Include at-home call in the 80-hour limit?
A research letter in the May issue of Academic Medicine suggests that “a change to current duty hours requirements may be in order to account for all hours worked, whether in-hospital or at-home, while allowing for flexible solutions from one specialty to the next.”
We asked the readers of the GME e-Letter their thoughts on this issue, and received the following comments.
Count time sleeping as duty hours? Silly. Count hours you are required to go to the hospital while on at-home call. Better.
There is no way to keep the work week below 80 hours for any resident taking at-home call if they count the time they are not working but are "on call." The hours actually worked (when the resident comes in) should be counted.
Our faculty take call for seven days in a row. Technically this amounts to 24/7 for an entire week (counting the regular workdays) for us. Will there ever be a limit to the amount of time we "work?" It makes no sense to do this.
How will each program define the hours worked? Will the resident log minutes on the phone? As an attending, when I am on call on a weekend (60 hours), I do not get compensatory time off during the week. Call from home most accurately represents life as a physician; let's continue to teach residents to be competent, caring physicians.
In my urology residency, we maintain home call, and at a very busy hospital. Most nights we are so busy triaging home calls, ER consults, and driving in for procedures, foleys, and to examine patients that I get about as much sleep as if I were in call. Most nights I stay in-house on my own accord in order to get more sleep and be rested for the next day. As a service we try to get the post-call resident home before evening rounds, but just as often we end up operating past five pm that day.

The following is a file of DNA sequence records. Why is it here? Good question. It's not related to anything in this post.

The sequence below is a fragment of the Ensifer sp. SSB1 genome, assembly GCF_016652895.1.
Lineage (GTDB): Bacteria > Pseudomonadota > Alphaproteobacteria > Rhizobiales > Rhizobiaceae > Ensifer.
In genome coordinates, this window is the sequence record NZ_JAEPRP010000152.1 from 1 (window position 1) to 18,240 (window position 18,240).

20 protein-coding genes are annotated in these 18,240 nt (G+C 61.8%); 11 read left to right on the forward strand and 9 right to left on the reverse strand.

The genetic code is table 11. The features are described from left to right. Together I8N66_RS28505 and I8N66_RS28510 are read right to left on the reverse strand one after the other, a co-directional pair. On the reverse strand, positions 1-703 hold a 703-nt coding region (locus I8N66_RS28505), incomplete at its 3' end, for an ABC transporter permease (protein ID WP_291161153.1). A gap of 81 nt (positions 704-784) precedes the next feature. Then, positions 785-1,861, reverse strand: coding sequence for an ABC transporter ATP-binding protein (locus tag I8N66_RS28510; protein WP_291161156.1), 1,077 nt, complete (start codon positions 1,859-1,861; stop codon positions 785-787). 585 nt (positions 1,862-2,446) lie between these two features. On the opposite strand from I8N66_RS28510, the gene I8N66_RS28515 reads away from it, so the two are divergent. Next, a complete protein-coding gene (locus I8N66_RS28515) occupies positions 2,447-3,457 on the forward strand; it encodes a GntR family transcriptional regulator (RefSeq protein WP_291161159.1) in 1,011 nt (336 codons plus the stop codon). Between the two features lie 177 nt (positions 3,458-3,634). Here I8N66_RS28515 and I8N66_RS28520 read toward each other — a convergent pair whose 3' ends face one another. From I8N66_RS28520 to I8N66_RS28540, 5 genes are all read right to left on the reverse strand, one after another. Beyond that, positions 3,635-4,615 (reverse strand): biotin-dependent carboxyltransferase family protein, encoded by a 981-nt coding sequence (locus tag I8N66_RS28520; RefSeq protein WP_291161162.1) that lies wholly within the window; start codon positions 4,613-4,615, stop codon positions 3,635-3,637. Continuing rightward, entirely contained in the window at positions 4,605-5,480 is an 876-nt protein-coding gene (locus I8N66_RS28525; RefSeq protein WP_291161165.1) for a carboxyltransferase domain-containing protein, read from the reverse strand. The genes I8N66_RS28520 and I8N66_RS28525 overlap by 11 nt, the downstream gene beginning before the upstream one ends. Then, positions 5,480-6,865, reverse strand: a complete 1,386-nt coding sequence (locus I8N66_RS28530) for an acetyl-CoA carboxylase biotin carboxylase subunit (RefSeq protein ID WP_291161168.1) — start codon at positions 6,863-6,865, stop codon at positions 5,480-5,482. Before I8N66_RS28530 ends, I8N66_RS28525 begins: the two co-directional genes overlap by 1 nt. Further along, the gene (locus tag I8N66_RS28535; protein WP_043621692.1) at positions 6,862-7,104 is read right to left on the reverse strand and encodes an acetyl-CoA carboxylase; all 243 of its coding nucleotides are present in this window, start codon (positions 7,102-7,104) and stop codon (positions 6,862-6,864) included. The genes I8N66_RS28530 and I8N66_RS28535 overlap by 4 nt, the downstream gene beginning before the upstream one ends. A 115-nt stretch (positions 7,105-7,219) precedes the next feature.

There is no way to standardize the busyness of home call to "count" it or "not count" it, but leaving that time out of the work hours is one way programs can get around the 80-hour limit. If you count all the time I am awake working—that means thinking, calling and planning for patients—home call is not much different that in-house call.
Should there be a second category for home call in the 80-hour tally? Should the 80 hour limit be expanded for those who take home call? Perhaps only home call with a primary pager should count. A senior resident does not field pages for the ward or patients—but the junior residents do.
Short answer: Home call time should not be counted in duty hours except “time on task” (in which I would include phone calls, driving to and from the hospital, and any time spent in the hospital).
Longer answer: Home call is a very sticky wicket when counting duty hours. There is no question that this is a mechanism subject to abuse by programs to avoid counting hours that residents have worked. However, there is something very different and more restful about eating dinner at one’s own table, sleeping in one’s own bed, and showering in one’s own bathroom compared to spending the night in the hospital. And, if a service is slow enough that the patients can be well taken care of by an at-home resident, then home call is a win-win.
Counting work done at home while on-call (what true work that is I’m not sure) will just perpetuate the “billable-hour” mentality that characterizes much of the legal profession. It’s a bad idea in concept and even worse in execution. When I get a phone call from a patient or a colleague I don’t start my timer running, and neither should our residents.
I believe home call should be included in the 80-hour work limit. For example, our program has home call for orthopedic surgery residents. The majority of times the residents are on call, however, they are in the hospital the entire night seeing patients and operating. The nights they do spend at home, they are paged incessantly with patient issues. Because their call is “home call,” they do not get the benefit of a post-call day after a rough night. On the other hand, as a pathology resident, I take home call one week at a time and am hardly paged. So maybe it should be specific to each specialty?